20 proposals to help achieve real security

Discussion in 'Aviation Passenger Security in the USA' started by Cartoon Peril, Aug 1, 2011.


Can we really trust passengers to protect themselves?

  1. Yes, in the end, we have no other choice

  2. (Michael Chertoff only, please) No, that would cut into my 401(k) account.

  1. Cartoon Peril

    Cartoon Peril Original Member

    I have no objection to effective security at airports. The problem is that the current regime isn't effective. The major problem is that it doesn't recognize that passengers are the major defense against terrorism. Yet the regime treats every passenger as a potential terrorist, and meanwhile plays silly games such as the snowglobe ban. Here are 20 proposals which would IMHO actually increase actual security.

    1. There must be an atmosphere of trust restored.

    2. The general rule should be that every passenger is presumed to be trustworthy.

    3. All screening rules will be posted on-line and at the airport. There will be sufficient discretion given in particular cases to waive or alter the screening rules, but there shall be a record made in every instance where this is done. This may or may not become public record, but the presumption is that it will be

    4. There will be full and accurate disclosure of what screening includes. If it includes touching the breasts of women, or the genitalia of either men or women, that will be disclosed and anatomically correct language will be used rather than euphemisms.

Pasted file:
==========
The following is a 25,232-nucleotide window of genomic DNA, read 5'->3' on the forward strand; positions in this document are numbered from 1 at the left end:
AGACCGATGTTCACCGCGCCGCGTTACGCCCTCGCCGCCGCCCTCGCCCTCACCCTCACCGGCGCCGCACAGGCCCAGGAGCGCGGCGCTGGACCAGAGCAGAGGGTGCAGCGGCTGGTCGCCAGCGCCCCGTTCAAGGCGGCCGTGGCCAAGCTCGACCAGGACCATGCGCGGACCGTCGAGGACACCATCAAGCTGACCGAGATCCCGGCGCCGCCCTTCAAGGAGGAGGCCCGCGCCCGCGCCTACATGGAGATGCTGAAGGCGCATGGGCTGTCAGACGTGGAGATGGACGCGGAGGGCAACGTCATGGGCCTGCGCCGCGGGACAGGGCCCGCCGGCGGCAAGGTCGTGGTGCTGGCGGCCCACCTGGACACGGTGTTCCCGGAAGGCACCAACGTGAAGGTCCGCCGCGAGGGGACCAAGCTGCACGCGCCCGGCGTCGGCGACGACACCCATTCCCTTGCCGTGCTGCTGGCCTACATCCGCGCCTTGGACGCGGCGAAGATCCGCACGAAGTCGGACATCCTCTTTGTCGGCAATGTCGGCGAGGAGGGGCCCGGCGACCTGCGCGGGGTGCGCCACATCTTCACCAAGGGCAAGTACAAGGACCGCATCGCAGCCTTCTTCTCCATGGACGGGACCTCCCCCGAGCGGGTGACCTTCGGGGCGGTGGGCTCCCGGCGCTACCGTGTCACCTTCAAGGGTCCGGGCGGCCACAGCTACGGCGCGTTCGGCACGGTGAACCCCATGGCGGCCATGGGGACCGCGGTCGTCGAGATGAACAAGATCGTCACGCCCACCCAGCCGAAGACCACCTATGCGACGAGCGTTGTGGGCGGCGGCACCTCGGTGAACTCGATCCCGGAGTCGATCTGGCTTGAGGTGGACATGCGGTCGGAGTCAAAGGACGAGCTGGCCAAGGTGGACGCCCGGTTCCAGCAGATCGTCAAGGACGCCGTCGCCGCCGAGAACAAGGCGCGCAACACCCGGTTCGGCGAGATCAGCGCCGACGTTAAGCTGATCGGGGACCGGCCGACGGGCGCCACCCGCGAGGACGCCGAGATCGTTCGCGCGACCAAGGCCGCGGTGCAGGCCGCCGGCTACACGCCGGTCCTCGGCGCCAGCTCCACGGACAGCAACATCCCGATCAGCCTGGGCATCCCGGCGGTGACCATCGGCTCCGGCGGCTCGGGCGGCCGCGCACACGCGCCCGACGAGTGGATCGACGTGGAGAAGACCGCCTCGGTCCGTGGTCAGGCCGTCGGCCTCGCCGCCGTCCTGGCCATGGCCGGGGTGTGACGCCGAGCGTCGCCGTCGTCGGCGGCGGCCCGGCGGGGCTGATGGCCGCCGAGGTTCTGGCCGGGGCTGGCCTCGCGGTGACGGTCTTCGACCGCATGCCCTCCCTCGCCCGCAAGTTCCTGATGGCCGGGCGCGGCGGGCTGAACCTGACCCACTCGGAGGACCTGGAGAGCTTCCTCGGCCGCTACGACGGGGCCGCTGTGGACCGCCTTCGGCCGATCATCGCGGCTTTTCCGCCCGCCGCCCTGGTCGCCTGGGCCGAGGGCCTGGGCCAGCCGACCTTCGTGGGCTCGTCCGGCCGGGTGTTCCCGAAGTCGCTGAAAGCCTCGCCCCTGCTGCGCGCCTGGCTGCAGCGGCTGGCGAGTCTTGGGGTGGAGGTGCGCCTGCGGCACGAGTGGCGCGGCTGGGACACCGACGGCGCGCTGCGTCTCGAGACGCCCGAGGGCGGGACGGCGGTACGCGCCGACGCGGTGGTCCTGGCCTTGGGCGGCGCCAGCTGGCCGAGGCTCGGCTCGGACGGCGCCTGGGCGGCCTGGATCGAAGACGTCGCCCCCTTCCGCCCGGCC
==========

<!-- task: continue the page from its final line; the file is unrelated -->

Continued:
5. The WTMD and hand wands will be restored as the primary screening tool.

    6. It will be a federal felony to steal anything of value from passengers.

    7. All screeners will be required to wear a tag with their last name and badge number on it.

    8. No baggage will be opened outside of the presence of a law enforcement officer, and a full record maintained as to who, what, and when the bag was opened.

    9. Disrespect of any kind towards anyone will not be tolerated. This goes for passengers as well as for TSOs.

    10. All persons entering the secure area will be subject to equal level of screening.

    11. Parents of child will not be physically separated from children during the course of any search.

    12. A passenger ombudsman's office will be created, with the objective of investigating complaints and collecting passenger suggestions as to security improvements.

    13. There will be no further effort or discussion made of the supposed $11,000 fine.

    14. Persons who appear to be testing security will be referred to law enforcement for investigation. Insofar as all screening rules will be made public, and all rules will be fully, frankly and openly disclosed, there will be no “grope shock” that seems to generate much of the reluctance to proceed.

    15. All screening of the elderly, the infirm, and minors must be done in the presence of a medical personal provided by TSA, but not answerable to TSA, if a passenger so requests, and the right to so request shall be clearly communicated well in advance to potential passengers.

    16. All genital contact with minors must be reported to the passenger ombudsman's office, with a specific statement as to who, why, when and where it occurred, and why less intrusive means would not be effective to screen the passenger.

    17. All airports to the maximum extent possible shall have the same rules, and these shall be known and not secret.

    18. There will be no screening in a “private room” unless the person is under arrest, in which case the search would have to comply with law enforcement protocol.

    19. There will be no gawking, gaping, or staring by male TSOs at female passengers being searched. Any violation of this rule will be reported to the passenger ombudsman's office.

    20. The Behavior Detection Program will be abolished, and the funds used to fund genuine police investigations into threats to aircraft security.